Good Morning
Good Morning

Afternoon briefing: See Bill Gates take the 'Ice Bucket Challenge'

The documentary follows the controversy surrounding the captivity

The documentary follows the controversy surrounding the captivity of killer whales and explores the concern of Tilikum, an orca held by SeaWorld. The whale caused the deaths of several people while in captivity. Credit: MCT

Here's what's happening in the world of business on Aug. 15, 2014.


With all of the unrest in the world -- Ukraine, Iraq, Gaza -- it's a wonder the global markets haven't taken a bigger hit. Find out why stocks have stood strong in this analysis by The Associated Press.


Bill Gates just took the Ice Bucket Challenge, accepting the challenge from Facebook's Mark Zuckerberg. Click above to see the video if you are on mobile.


-- Facing intense backlash following the viral hit movie Blackfish over its killer whale program, SeaWorld today said it will build larger enclosures for its animals and fund research programs about whales. The announcement comes after the theme park said its earnings have taken a dive since the film's release.

-- Former Vice President Al Gore is suing Al Jazeera America, claiming the cable news network has not paid millions of dollars owed to shareholders over the purchase of Current TV, which Gore founded.


-- New York's state and local pension fund has hit a record high $180.7 billion.

-- Students and teachers at Cooper Union in Manhattan have asked a judge to block the school's plan to charge undergraduate tuition. The college has historically been free for students accepted to study there.


-- U.S. factory output surged in July, the latest in a string of promising economic reports.

-- The back-to-school shopping season is getting high marks from retailers as families with schoolchildren are expected to spend nearly $700 this year, a 5 percent jump over last year.

-- Producer prices in the United States barely moved in July, a sign that inflation is being held at bay, for now.

-- The U.S. Treasury's foreign holdings rose slightly to $6.01 trillion in June despite China and Japan both cutting back their U.S. debt buying in that month.

 -- DEALS --

In the latest move in the buzzing energy drink market, beverage retailer Coca-Cola announced it will pay $2.15 billion for a nearly 17 percent stake in Monster Energy and will place two directors on the company's board. The news comes after growing concern over the high caffeine levels in these drinks. In Suffolk County, pols recently passed a law limiting the sale of energy drinks to minors at county parks and beaches.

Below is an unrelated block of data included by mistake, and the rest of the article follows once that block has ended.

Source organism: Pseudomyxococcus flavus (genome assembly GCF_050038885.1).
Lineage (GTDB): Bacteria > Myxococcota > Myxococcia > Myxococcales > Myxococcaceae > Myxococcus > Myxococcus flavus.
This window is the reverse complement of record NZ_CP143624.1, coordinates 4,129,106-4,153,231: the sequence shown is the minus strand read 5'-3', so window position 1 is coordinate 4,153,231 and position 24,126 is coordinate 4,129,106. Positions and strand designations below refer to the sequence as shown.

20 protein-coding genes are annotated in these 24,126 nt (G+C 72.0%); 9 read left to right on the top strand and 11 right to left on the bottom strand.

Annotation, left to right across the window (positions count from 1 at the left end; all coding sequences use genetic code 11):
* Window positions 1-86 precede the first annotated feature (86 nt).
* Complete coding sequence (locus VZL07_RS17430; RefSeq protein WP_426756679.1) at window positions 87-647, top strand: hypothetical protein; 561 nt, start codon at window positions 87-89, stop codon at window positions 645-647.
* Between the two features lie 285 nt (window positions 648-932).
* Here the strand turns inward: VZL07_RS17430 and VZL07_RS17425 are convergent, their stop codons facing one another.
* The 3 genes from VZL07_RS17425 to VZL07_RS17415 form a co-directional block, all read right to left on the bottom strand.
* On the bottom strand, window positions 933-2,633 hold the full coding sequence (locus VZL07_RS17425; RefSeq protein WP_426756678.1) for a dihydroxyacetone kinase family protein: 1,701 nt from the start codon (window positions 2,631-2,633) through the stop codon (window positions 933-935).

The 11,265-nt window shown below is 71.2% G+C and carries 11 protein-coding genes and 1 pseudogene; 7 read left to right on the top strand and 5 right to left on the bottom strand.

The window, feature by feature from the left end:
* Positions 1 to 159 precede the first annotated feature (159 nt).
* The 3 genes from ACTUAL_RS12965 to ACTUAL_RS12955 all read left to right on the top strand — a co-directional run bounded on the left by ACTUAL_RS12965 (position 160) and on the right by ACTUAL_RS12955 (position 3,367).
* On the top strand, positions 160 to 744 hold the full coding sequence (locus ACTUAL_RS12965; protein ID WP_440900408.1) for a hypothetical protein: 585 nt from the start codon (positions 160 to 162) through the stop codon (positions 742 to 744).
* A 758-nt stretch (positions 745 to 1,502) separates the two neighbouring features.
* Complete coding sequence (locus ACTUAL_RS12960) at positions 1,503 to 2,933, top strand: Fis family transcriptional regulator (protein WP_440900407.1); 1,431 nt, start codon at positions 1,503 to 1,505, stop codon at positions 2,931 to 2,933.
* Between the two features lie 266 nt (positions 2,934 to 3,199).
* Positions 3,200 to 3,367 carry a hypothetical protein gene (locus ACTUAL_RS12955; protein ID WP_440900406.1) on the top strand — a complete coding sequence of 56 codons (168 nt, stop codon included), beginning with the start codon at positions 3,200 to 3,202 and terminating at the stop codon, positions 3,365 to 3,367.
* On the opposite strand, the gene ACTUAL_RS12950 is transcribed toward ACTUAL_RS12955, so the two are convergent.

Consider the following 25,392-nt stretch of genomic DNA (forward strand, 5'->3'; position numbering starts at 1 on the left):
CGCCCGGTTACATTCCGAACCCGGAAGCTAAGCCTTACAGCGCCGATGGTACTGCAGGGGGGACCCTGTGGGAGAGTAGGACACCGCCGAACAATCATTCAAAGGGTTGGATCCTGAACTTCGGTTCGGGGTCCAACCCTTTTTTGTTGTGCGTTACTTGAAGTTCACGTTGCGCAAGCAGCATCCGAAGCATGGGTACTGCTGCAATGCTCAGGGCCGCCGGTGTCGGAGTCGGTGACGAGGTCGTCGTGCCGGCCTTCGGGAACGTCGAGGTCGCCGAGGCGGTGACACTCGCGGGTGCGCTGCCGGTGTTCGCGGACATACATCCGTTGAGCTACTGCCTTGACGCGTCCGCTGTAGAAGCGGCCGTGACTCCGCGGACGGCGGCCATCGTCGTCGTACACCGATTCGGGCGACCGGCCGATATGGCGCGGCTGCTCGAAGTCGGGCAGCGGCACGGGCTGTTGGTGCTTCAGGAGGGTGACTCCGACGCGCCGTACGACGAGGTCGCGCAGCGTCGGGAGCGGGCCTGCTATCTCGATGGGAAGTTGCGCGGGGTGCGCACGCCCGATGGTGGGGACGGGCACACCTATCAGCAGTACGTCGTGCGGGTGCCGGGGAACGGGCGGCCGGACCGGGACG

WebMD in 2012 compiled a list of caffeine levels in energy drinks. Check out the chart here.


A newly acquired film unit of Alibaba says it may have found some irregularities in the company's accounting, which will delay its earnings release before the retailer's much-anticipated initial public offering.


Grocery chain SuperValu says it may have suffered a data breach at stores in Minnesota, Virginia, Illinois, Maryland and Missouri.


-- Apple said it will stop using two harmful chemicals, benzene and n-hexane, in the production of iPhones.

-- If you've ever wondered how to weigh your options when your mobile phone contract ends, here's the guide you need.


 -- A three-wheeled car is closer to pulling into the auto market, company Elio Motors said Friday. The company plans to begin production next fall at a Louisiana General Motors plant on the tiny three-wheelers (if you can call them that). Trike? Elio's vehicle is about the size of a Honda Fit, gets 84 miles to the gallon and should cost just under $7,000.

-- Ford is recalling more than 83,000 Edge and Lincoln MKX vehicles because of  a faulty part that could cause them to roll out of the "park" position.


-- Department store chain JC Penney narrowed its second quarter loss to $172 million on a 6 percent gain in sales. News comes after former CEO Ron Johnson was ousted after masterminding a failed turnaround plan.


Chinese media says the founder of a Web marketing company has admitted to deleting Web posts and making up info in order to attract more followers to Chinese microblogging site Weibo. The trial is part of China's crackdown on online rumors.


Earlier gains on the stock market were wiped out after reports of fresh fighting in the Ukraine.

More news